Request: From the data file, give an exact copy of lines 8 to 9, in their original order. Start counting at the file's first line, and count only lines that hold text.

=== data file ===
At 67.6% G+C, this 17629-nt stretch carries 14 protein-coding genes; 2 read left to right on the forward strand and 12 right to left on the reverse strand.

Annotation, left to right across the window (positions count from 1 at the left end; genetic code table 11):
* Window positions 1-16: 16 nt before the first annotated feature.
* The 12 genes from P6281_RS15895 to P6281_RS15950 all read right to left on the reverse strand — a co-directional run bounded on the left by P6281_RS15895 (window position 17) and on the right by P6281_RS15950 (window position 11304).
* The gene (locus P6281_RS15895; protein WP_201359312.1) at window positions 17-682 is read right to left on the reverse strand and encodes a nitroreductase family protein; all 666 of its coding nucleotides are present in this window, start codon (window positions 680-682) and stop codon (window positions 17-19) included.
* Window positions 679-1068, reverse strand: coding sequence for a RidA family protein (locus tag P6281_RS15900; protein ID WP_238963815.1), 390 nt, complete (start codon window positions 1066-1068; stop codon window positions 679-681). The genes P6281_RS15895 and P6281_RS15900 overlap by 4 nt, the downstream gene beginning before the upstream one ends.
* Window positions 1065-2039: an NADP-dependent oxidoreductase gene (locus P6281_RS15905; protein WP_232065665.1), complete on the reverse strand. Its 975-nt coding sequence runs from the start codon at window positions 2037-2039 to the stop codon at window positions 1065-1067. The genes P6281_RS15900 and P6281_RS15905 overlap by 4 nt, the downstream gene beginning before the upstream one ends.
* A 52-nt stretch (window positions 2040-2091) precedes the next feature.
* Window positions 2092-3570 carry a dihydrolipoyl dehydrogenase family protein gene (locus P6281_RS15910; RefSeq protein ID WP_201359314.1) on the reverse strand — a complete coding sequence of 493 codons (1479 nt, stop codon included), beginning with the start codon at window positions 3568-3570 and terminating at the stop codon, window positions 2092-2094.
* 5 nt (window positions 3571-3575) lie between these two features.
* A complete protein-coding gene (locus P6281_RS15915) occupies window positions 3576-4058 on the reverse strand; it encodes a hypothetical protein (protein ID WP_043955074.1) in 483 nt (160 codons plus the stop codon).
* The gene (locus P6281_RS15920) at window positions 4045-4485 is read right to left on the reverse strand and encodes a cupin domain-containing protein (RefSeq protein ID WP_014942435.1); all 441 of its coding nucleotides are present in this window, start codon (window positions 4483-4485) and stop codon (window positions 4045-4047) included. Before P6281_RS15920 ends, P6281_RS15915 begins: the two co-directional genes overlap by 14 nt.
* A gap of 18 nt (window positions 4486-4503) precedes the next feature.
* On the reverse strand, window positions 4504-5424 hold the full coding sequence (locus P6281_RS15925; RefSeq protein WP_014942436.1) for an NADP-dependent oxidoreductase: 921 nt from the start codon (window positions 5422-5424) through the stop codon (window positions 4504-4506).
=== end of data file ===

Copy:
* A 52-nt stretch (window positions 2040-2091) precedes the next feature.
* Window positions 2092-3570 carry a dihydrolipoyl dehydrogenase family protein gene (locus P6281_RS15910; RefSeq protein ID WP_201359314.1) on the reverse strand — a complete coding sequence of 493 codons (1479 nt, stop codon included), beginning with the start codon at window positions 3568-3570 and terminating at the stop codon, window positions 2092-2094.